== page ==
Last Update: September 2023

Collective bargaining is the process by which a group of employees bargain as a unit (like a union) with their employer around wages, hours, benefits and other terms and conditions of employment. The end goal of collective bargaining is a contract with the employer about those terms. That contract is called a collective agreement.

ETFO members’ collective agreements are divided into two parts: central terms and local terms. Central Bargaining includes many of the big-ticket items in Bargaining, such as salary, special education funding, preparation time, supervision time, sick leave and class size. Local Bargaining often focuses on more Board-specific implementation details, such as working conditions, assignment allocation, unpaid leaves and OT Roster removal.
Local Bargaining can occur concurrently with Central Bargaining or sequentially after it.

Central Bargaining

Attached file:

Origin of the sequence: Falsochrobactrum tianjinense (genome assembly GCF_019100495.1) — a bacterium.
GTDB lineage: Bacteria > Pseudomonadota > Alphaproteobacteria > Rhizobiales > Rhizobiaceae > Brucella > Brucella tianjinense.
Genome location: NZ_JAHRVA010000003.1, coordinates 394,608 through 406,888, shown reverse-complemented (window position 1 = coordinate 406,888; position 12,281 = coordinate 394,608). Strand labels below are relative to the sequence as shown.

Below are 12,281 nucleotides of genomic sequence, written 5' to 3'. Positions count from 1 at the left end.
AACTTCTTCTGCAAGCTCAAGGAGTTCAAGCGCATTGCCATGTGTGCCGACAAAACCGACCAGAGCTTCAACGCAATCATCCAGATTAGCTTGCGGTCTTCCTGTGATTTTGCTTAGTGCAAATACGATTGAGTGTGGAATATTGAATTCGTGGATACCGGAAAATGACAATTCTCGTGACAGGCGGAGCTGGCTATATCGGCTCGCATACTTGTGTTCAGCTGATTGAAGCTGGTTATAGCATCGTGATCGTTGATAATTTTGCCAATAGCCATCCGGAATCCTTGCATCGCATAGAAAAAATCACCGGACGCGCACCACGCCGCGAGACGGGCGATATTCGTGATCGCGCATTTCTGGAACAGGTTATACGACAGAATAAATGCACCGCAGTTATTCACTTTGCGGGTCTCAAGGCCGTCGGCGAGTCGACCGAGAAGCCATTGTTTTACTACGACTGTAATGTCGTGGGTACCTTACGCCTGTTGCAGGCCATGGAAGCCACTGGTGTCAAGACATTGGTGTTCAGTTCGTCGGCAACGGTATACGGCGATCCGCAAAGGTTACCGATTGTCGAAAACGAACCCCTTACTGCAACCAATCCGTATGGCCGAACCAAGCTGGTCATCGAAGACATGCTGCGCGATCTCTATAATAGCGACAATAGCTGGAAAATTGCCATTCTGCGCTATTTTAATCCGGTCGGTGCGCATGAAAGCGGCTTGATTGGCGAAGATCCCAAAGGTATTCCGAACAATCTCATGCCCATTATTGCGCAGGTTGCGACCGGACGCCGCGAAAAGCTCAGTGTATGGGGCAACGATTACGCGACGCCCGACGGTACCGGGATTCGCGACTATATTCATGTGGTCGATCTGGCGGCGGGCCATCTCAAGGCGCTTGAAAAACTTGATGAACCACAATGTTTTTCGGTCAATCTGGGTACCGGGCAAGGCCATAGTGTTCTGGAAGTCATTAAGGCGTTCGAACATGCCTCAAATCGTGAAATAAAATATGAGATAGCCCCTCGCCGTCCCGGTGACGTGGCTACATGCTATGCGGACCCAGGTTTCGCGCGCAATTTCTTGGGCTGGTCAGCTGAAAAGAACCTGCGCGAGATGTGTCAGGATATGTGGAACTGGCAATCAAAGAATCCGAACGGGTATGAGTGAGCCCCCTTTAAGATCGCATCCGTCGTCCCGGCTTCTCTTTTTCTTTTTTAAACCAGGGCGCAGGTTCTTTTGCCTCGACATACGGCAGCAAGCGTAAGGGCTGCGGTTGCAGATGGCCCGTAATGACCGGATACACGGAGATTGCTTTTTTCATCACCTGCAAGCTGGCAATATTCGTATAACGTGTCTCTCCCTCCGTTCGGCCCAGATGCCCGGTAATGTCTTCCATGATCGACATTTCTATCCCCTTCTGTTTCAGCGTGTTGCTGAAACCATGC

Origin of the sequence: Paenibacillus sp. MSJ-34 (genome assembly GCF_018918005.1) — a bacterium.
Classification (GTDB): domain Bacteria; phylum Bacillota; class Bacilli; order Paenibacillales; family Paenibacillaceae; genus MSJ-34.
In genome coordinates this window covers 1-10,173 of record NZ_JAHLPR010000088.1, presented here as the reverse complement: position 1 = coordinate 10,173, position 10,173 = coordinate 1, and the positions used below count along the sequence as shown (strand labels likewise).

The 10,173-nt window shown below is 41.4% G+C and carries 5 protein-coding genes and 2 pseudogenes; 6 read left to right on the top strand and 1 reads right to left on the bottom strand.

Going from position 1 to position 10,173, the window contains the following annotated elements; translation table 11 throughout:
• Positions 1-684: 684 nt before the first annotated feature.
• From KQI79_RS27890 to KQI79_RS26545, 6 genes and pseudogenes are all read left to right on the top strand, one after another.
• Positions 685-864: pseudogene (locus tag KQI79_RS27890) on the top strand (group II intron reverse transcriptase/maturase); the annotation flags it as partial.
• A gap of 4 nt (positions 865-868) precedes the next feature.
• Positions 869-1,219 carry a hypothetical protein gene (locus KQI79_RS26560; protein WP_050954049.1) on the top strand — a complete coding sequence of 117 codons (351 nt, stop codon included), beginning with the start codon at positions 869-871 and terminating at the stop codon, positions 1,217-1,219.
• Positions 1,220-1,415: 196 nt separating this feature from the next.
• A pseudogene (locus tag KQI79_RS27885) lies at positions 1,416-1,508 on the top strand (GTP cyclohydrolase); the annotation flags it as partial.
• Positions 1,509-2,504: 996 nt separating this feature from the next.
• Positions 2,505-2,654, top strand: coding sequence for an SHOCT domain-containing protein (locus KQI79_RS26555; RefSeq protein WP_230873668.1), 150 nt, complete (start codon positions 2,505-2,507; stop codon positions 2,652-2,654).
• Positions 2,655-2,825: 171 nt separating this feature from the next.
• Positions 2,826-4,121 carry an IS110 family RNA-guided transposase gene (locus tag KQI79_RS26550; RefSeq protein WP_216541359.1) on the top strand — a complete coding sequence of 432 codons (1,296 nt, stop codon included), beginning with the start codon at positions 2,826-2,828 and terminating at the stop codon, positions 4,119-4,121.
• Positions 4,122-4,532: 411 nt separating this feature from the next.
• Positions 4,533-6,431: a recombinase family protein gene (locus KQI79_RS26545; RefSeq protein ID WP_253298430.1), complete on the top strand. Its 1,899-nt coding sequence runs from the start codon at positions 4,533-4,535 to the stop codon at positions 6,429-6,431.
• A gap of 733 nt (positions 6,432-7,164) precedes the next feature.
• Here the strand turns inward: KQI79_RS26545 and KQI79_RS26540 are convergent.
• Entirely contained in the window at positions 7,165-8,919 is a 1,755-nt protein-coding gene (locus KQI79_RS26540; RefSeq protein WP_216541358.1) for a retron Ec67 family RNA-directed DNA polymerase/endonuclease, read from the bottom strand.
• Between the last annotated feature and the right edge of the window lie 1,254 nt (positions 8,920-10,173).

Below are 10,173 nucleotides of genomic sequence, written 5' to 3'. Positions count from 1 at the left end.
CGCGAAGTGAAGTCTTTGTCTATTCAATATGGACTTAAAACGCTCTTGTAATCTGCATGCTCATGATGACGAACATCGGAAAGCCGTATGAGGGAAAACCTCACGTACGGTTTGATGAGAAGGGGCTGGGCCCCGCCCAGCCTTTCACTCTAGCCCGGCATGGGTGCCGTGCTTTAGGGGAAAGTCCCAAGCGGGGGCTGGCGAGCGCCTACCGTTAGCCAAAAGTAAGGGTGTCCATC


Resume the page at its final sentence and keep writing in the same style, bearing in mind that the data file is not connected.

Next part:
ETFO has a website dedicated to Central Bargaining:

Local Collective Bargaining Process

Collective bargaining is an ongoing process that continually evolves, gaining more protections and better working conditions for education workers over time.

Each and every ETFO member has a stake in reading and understanding the agreement, and in supporting the local bargaining process.

Your principal, superintendents, and trustees may be well-intentioned individuals committed to helping you do your job, but good intentions are no substitute for a negotiated, legally enforceable document that unambiguously sets forth your rights in the workplace.

In short, collective bargaining protects your rights as an education worker. Read your collective agreement today.